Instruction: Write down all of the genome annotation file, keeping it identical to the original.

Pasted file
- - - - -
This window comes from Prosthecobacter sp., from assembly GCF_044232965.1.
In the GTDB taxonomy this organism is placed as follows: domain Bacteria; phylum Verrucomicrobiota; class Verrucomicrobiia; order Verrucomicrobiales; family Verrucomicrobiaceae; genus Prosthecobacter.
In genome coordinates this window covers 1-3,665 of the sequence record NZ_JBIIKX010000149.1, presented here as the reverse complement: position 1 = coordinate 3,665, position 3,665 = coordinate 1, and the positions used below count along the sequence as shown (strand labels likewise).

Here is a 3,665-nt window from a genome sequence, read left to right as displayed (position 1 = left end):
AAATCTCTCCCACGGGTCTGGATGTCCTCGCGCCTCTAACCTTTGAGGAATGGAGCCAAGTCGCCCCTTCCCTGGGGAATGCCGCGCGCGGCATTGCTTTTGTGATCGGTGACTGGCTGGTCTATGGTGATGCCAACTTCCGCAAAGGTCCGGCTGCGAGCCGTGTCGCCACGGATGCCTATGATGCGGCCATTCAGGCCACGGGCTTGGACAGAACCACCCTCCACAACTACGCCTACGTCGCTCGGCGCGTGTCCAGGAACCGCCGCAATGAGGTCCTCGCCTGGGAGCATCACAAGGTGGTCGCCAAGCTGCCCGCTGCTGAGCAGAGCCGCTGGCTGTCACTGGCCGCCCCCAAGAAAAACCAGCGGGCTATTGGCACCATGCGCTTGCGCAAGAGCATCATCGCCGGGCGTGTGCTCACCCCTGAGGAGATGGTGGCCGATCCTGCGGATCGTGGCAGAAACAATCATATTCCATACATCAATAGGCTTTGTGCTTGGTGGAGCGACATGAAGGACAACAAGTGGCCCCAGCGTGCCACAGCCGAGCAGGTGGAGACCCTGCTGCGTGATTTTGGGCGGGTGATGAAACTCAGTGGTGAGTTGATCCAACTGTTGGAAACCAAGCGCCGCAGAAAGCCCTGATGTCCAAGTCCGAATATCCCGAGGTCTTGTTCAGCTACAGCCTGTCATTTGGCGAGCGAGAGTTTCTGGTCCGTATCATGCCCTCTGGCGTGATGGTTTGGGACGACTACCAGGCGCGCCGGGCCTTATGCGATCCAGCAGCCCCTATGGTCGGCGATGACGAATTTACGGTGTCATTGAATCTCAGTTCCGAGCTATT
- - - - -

This window comes from Prosthecobacter sp., from assembly GCF_044232965.1.
In the GTDB taxonomy this organism is placed as follows: domain Bacteria; phylum Verrucomicrobiota; class Verrucomicrobiia; order Verrucomicrobiales; family Verrucomicrobiaceae; genus Prosthecobacter.
In genome coordinates this window covers 1-3,665 of the sequence record NZ_JBIIKX010000149.1, presented here as the reverse complement: position 1 = coordinate 3,665, position 3,665 = coordinate 1, and the positions used below count along the sequence as shown (strand labels likewise).

Here is a 3,665-nt window from a genome sequence, read left to right as displayed (position 1 = left end):
AAATCTCTCCCACGGGTCTGGATGTCCTCGCGCCTCTAACCTTTGAGGAATGGAGCCAAGTCGCCCCTTCCCTGGGGAATGCCGCGCGCGGCATTGCTTTTGTGATCGGTGACTGGCTGGTCTATGGTGATGCCAACTTCCGCAAAGGTCCGGCTGCGAGCCGTGTCGCCACGGATGCCTATGATGCGGCCATTCAGGCCACGGGCTTGGACAGAACCACCCTCCACAACTACGCCTACGTCGCTCGGCGCGTGTCCAGGAACCGCCGCAATGAGGTCCTCGCCTGGGAGCATCACAAGGTGGTCGCCAAGCTGCCCGCTGCTGAGCAGAGCCGCTGGCTGTCACTGGCCGCCCCCAAGAAAAACCAGCGGGCTATTGGCACCATGCGCTTGCGCAAGAGCATCATCGCCGGGCGTGTGCTCACCCCTGAGGAGATGGTGGCCGATCCTGCGGATCGTGGCAGAAACAATCATATTCCATACATCAATAGGCTTTGTGCTTGGTGGAGCGACATGAAGGACAACAAGTGGCCCCAGCGTGCCACAGCCGAGCAGGTGGAGACCCTGCTGCGTGATTTTGGGCGGGTGATGAAACTCAGTGGTGAGTTGATCCAACTGTTGGAAACCAAGCGCCGCAGAAAGCCCTGATGTCCAAGTCCGAATATCCCGAGGTCTTGTTCAGCTACAGCCTGTCATTTGGCGAGCGAGAGTTTCTGGTCCGTATCATGCCCTCTGGCGTGATGGTTTGGGACGACTACCAGGCGCGCCGGGCCTTATGCGATCCAGCAGCCCCTATGGTCGGCGATGACGAATTTACGGTGTCATTGAATCTCAGTTCCGAGCTATT